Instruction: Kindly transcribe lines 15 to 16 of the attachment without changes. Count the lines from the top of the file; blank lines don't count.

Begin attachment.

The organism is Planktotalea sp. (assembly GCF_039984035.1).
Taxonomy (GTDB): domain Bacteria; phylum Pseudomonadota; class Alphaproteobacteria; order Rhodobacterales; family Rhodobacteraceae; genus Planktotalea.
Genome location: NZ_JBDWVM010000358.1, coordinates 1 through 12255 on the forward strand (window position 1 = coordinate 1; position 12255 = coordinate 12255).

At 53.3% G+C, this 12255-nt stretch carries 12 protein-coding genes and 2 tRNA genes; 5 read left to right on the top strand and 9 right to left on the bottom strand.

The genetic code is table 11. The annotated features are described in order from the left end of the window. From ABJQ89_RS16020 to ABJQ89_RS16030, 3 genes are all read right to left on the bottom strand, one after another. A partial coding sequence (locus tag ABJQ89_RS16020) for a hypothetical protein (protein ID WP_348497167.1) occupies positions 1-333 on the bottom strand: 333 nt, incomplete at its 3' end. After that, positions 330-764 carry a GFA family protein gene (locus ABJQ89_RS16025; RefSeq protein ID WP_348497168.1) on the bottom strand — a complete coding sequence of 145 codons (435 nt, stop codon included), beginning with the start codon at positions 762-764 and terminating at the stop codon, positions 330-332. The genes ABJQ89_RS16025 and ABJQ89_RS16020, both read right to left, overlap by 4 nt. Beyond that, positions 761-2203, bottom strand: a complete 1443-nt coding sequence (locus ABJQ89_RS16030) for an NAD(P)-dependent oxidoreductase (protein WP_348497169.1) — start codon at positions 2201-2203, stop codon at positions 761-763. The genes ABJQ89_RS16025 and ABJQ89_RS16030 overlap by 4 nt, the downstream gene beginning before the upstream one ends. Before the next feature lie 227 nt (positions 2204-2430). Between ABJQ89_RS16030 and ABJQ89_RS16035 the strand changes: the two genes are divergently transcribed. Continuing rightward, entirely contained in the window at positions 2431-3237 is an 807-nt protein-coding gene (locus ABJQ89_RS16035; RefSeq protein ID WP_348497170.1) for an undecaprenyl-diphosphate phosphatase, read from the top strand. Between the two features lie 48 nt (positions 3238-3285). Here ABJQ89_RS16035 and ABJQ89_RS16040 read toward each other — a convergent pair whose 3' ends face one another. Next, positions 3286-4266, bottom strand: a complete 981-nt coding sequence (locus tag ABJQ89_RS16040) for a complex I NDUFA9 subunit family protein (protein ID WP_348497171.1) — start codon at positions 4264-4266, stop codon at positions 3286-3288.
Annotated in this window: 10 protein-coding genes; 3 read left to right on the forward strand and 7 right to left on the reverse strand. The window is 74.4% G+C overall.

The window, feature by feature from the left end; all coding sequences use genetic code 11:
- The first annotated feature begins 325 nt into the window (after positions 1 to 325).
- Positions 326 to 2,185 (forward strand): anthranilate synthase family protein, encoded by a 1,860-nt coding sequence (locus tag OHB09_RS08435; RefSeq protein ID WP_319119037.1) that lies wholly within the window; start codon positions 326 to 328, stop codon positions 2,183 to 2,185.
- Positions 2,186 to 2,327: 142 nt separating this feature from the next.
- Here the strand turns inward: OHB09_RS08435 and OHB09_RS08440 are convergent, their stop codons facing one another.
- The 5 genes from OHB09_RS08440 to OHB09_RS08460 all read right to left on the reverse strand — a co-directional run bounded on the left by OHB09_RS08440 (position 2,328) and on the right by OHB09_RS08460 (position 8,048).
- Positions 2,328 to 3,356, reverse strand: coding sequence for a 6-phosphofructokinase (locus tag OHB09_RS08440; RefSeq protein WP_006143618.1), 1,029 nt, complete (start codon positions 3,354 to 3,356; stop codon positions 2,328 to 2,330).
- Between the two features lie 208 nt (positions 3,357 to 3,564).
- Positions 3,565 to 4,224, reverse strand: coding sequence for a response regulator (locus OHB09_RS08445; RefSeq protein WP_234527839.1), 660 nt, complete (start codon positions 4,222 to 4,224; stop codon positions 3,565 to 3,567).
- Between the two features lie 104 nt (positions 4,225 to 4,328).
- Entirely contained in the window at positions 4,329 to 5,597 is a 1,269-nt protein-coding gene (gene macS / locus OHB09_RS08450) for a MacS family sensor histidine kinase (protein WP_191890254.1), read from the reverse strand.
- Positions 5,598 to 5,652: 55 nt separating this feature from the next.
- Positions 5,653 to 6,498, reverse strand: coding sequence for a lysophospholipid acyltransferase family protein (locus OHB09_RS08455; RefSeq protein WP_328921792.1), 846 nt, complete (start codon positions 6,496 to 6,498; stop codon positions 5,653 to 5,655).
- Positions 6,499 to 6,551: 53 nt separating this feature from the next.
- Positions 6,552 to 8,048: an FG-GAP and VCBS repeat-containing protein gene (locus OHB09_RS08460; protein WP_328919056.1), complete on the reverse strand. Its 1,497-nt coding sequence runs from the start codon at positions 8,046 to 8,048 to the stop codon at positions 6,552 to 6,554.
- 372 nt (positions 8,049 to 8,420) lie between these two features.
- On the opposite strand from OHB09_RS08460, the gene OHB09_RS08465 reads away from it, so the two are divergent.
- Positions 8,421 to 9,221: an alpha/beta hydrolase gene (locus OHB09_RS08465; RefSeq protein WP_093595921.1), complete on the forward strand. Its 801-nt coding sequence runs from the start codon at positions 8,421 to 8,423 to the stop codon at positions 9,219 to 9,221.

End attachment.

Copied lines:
- Positions 3,565 to 4,224, reverse strand: coding sequence for a response regulator (locus OHB09_RS08445; RefSeq protein WP_234527839.1), 660 nt, complete (start codon positions 4,222 to 4,224; stop codon positions 3,565 to 3,567).
- Between the two features lie 104 nt (positions 4,225 to 4,328).